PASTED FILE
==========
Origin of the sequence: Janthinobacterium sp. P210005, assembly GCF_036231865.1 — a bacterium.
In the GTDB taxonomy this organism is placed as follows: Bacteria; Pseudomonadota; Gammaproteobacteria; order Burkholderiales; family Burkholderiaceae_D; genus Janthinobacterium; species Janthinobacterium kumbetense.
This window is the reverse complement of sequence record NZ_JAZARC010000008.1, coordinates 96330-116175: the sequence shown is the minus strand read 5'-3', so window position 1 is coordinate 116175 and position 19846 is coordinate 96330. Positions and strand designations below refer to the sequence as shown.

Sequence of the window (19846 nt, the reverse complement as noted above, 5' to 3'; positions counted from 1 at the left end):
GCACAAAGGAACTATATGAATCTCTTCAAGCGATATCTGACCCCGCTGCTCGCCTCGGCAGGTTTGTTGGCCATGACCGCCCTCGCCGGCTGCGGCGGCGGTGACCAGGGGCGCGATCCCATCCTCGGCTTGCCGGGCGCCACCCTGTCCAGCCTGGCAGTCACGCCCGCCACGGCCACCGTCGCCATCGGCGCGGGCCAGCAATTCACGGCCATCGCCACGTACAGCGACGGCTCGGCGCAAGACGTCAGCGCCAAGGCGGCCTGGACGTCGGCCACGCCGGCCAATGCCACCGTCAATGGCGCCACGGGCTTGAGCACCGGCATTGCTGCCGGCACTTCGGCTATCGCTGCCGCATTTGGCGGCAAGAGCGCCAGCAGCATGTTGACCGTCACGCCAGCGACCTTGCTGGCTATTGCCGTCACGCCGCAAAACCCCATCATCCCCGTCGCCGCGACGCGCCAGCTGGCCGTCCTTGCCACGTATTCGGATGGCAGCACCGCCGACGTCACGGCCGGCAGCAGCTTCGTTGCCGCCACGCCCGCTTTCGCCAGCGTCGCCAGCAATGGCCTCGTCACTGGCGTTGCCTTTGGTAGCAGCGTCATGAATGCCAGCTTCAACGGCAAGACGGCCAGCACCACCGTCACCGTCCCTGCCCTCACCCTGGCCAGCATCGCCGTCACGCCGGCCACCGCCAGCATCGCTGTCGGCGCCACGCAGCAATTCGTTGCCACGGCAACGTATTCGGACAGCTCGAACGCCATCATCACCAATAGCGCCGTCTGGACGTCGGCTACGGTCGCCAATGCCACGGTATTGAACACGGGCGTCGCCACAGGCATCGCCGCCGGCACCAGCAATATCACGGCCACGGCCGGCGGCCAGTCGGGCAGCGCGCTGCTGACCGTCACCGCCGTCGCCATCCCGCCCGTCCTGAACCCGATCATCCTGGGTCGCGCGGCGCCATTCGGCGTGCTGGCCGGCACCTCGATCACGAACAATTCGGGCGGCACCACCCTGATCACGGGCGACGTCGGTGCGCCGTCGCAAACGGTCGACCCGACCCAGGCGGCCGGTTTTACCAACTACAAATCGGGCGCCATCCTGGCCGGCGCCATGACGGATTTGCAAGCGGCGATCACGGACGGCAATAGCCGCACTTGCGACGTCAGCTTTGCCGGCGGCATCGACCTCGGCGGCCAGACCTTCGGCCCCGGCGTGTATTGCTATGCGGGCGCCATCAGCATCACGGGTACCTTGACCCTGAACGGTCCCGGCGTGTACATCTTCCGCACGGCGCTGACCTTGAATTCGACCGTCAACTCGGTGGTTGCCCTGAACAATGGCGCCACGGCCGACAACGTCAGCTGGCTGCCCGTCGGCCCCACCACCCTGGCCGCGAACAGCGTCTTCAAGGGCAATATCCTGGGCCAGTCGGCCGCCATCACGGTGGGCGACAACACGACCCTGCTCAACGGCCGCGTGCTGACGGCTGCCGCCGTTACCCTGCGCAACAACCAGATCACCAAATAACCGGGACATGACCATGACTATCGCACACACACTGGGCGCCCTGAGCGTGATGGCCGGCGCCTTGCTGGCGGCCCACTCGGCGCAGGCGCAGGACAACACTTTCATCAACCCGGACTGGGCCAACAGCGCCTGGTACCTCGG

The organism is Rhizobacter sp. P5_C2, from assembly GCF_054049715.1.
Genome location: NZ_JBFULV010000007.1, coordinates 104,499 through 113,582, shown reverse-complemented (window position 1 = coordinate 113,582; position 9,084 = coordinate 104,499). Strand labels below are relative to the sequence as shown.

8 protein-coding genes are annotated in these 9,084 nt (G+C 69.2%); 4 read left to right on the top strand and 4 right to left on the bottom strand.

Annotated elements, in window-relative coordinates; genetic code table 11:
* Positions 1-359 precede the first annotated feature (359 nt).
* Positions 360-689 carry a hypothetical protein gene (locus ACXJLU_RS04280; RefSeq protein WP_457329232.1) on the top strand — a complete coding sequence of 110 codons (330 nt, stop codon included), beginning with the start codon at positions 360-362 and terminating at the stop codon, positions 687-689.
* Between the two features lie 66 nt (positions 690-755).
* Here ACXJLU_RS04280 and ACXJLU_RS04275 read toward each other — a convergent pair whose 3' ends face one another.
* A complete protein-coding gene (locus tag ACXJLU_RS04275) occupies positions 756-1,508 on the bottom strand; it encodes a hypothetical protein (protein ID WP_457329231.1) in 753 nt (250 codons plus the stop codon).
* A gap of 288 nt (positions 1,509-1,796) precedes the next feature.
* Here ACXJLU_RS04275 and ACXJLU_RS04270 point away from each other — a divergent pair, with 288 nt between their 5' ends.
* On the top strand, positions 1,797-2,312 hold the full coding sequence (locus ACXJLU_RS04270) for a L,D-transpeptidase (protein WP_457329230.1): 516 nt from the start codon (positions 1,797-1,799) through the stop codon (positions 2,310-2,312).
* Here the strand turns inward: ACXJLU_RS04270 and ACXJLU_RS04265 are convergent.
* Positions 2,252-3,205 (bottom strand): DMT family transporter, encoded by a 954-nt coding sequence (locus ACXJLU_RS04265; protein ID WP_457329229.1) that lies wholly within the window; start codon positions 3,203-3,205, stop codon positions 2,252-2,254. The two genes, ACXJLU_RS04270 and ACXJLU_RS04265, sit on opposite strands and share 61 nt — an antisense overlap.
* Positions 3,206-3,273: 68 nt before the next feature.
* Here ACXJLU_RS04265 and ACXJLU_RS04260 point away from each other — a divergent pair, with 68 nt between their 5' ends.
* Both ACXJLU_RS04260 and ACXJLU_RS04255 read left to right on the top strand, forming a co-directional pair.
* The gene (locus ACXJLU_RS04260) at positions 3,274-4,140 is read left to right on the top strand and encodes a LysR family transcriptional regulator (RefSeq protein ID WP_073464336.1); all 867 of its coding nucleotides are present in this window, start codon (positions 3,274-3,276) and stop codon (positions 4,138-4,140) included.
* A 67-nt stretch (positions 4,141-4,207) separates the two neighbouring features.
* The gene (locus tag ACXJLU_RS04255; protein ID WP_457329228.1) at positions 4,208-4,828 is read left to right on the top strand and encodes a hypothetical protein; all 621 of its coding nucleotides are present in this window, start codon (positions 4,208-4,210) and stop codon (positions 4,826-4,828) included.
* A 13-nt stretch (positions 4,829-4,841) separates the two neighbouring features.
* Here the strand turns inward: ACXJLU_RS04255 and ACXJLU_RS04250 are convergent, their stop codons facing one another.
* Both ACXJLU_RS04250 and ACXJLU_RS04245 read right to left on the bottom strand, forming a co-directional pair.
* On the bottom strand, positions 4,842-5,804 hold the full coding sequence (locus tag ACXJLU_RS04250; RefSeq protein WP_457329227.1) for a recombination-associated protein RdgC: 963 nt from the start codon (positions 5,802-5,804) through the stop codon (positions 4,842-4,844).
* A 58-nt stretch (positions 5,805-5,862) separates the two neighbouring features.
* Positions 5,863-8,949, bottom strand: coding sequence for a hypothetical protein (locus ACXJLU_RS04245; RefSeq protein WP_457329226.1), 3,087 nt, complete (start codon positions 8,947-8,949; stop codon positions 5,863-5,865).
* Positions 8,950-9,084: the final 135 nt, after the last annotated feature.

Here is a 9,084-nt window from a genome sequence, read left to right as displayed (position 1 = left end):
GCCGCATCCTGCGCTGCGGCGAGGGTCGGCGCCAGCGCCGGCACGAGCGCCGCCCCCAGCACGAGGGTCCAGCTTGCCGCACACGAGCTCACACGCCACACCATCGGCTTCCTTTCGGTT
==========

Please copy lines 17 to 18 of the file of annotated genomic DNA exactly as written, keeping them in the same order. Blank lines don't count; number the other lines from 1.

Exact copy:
* On the top strand, positions 1,797-2,312 hold the full coding sequence (locus ACXJLU_RS04270) for a L,D-transpeptidase (protein WP_457329230.1): 516 nt from the start codon (positions 1,797-1,799) through the stop codon (positions 2,310-2,312).
* Here the strand turns inward: ACXJLU_RS04270 and ACXJLU_RS04265 are convergent.